The Industrial Trust Building, completed in 1928, is one of Providence's most visible landmarks. Not only is it the tallest building in Providence, at a height of 420 feet above the street level, but at night it punctuates the city's skyline with its glowing green lantern, and dramatically illuminated facade. In 1925 the Industrial Trust Company, a rapidly growing regional bank eager to exhibit its success, commissioned the New York firm of Walker and Gillette and local architect George Frederick Hall to build a skyscraper. The Providence based bank opened in its first location in 1887 with a capital of $500,000, and by 1920's the Industrial Trust Company had branches all over the state, with $150 million in assets. Encouraged by a thriving economy, the bank, led by President Florriman M. Howe and the Chairman of the Board, Samuel M. Nicholson wanted a modern building, which would be a symbol of past achievement, as well as a visible investment in the future. Additionally, it would allow the Providence to keep up with other cosmopolitan cities in the nation. At its completion the Industrial Trust building was the tallest in New England.
The Starret Brothers were hired to build the structure, because of their past skyscraper construction experience in New York. The building site was over the former Butler Exchange, located at 55 Exchange Place on Kennedy Plaza. It is a twenty-six story steel frame building enclosed by masonry. The Starret Brothers drilled 3,300 concrete filled steel piles 50 feet into the ground to stabilize the structure. Externally, it is faced with Indiana Limestone with a Deer Island granite base.
The building form derives from the 1916 zoning laws in New York City that required tall buildings to be setback to allow light and air onto the streets below. It consists of six wings off of a central tower. The central tower rises above the mass of the building another two stories, which are purely decorative. This turret has a green glass paneled lantern, topped by a decorative globe. The globe is surrounded by a seven and half ton circle of stone eagles. The second, ninth, fifteenth and twenty-second floors each recede back to achieve the distinctive style, now associated with other building from the same era in New York, such as the Chrysler Building and the Empire State Building. However, the Industrial Trust Building was completed even before construction began on either of the New York monuments. Industrial Trust predated these buildings both in form and decoration. Carved eagles like the ones from the Industrial Trust Building, similarly adorn the Chrysler building.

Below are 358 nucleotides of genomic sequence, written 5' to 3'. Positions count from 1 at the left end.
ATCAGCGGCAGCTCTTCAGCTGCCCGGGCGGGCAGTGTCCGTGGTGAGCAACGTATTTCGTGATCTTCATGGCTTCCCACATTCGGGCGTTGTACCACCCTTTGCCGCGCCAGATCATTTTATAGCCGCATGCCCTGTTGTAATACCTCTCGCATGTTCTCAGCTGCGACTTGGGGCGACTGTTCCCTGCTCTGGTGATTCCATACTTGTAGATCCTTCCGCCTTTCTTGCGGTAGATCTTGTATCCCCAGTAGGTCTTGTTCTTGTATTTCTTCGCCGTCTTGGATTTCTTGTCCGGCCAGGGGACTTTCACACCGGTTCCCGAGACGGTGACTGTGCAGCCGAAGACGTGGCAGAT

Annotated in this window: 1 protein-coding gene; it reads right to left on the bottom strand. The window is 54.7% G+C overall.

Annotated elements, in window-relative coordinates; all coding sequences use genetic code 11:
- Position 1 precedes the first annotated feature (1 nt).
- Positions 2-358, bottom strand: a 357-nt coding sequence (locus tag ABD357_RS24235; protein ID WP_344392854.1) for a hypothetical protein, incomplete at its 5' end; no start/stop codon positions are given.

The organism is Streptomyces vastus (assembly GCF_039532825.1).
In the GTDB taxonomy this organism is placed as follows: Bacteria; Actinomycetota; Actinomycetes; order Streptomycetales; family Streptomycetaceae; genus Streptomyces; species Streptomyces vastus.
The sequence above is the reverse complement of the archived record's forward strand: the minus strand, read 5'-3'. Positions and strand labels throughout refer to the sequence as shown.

Over last seventy five years, the building has survived changing conditions and economic climates. In 1950 the great eagles' heads and wings were removed and replaced by additional lightening rods. An entire bird had fallen from the building in 1930 as the result of a severe thunder storm. In the following years bits of carved feathers had fallen on the building itself causing considerable roof damage. In 1973, during the energy crisis the signature green lantern, which had been turned on every night since 1928, was shut off to conserve fuel.
More recently the Industrial Trust Building influenced the design of the post-modern Providence Place Mall. The two turrets on the mall's structure which resemble scaled down versions of the Industrial Trust's tower.
Jordy, William H. and Monkhouse. Christopher P, Buildings on Paper: Rhode Island Architectural Drawings 1825-1945. Providence: Brown University, The Rhode Island Historical Society and Rhode Island School of Design, 1982.
"Skyscraper will be done in 1928" The Providence Journal. December 19, 1926, p. 5
"Industrial Trust Co., Providence, R.I.," American Architect v. 135, (May 5, 1929): 575
"Bolt Knocks Big Eagle off Top of Building" The Providence Journal. July 24, 1932, p. 1 Loveridge, G.Y.
"Off with their Heads and Wings" The Providence Journal. November 12, 1950, Sec. M., p. 3
"Beacon Eclipsed by Fuel Crisis" The Providence Journal. November 13, 1973, p.1
Woodward, William McKenzie. Providence, A City Wide Survey of Historic Resources. Providence: The Rhode Island Historical Preservation Commission, 1980.